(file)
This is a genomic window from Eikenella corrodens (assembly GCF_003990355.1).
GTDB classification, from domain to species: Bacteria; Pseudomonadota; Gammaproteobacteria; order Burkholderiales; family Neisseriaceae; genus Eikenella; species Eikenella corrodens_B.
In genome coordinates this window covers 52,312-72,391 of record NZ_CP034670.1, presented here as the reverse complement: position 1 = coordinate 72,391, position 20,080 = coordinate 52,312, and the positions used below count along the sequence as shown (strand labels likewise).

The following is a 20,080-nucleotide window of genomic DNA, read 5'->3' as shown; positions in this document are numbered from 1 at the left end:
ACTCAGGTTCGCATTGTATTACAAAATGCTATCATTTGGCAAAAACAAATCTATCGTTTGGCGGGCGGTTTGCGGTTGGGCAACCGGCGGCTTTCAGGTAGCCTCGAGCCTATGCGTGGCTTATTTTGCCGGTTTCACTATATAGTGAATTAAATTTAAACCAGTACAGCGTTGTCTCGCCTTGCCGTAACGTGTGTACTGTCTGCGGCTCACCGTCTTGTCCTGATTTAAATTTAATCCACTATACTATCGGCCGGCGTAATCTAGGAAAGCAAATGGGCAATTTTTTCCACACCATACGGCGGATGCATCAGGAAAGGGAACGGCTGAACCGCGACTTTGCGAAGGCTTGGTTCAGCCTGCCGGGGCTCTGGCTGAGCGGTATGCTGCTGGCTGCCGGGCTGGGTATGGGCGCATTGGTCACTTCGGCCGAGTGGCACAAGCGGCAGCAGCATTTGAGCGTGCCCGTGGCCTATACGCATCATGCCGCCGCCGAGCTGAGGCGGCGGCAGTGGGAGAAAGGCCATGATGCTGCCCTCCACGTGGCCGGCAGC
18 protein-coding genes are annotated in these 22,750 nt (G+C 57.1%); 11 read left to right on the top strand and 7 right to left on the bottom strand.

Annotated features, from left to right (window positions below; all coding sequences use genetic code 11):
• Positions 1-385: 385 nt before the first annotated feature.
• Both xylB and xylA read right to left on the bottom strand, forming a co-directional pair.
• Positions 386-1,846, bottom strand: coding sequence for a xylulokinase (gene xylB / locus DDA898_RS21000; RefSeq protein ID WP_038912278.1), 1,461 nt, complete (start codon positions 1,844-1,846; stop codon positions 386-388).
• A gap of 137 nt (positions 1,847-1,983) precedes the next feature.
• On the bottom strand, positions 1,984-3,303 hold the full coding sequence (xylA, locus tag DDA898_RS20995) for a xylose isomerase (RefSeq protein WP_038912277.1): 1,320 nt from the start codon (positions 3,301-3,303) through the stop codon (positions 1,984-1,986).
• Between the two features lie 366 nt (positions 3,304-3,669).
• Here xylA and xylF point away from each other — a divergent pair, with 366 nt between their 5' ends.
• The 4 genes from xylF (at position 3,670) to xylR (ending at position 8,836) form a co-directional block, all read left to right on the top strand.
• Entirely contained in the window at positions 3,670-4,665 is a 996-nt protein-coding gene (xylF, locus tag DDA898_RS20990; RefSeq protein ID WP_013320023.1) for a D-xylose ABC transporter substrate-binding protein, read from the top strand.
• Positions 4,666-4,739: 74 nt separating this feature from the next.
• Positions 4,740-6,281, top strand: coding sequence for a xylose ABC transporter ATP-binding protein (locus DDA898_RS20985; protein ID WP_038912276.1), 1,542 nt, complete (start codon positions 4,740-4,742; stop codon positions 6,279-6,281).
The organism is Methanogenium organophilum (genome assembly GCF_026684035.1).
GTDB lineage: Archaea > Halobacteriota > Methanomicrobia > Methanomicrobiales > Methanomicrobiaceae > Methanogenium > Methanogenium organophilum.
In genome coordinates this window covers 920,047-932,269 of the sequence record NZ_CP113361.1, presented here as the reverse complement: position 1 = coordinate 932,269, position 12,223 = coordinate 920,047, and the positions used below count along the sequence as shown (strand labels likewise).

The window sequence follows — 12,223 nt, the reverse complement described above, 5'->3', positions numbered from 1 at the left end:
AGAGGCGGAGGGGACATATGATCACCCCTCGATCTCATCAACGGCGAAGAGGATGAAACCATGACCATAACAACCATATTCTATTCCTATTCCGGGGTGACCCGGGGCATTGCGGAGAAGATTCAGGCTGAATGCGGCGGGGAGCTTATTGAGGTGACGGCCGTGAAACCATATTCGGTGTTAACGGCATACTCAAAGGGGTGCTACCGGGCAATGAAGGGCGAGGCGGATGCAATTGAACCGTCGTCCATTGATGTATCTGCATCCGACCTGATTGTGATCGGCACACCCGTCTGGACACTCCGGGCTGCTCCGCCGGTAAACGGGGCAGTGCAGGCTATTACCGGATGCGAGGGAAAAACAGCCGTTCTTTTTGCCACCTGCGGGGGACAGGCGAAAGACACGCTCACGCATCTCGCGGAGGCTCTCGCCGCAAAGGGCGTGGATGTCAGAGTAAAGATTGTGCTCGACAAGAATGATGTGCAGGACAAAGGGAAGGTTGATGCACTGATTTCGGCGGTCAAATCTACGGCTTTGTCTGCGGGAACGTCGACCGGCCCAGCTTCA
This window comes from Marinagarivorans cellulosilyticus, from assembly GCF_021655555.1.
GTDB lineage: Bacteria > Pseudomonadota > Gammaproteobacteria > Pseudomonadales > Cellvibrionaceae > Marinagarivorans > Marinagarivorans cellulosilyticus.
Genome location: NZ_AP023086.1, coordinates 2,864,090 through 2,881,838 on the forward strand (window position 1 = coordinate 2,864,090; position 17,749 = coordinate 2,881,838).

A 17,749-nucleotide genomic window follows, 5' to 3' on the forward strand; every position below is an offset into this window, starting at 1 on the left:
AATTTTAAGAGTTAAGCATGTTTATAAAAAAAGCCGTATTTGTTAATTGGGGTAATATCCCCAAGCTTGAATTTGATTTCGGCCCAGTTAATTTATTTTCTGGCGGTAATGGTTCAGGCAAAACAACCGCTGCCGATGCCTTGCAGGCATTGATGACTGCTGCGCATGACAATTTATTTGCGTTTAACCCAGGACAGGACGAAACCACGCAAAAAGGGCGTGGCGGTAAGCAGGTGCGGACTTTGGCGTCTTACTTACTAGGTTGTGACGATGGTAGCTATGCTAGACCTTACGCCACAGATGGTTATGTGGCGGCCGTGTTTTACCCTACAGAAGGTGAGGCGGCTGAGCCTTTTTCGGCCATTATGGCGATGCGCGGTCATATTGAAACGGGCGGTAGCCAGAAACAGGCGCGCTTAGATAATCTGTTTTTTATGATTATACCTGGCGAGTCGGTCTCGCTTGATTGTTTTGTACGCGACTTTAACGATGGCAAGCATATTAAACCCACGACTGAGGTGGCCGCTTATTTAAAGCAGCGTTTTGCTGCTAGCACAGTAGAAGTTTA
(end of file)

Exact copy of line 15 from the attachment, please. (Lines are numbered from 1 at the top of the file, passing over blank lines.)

• The 4 genes from xylF (at position 3,670) to xylR (ending at position 8,836) form a co-directional block, all read left to right on the top strand.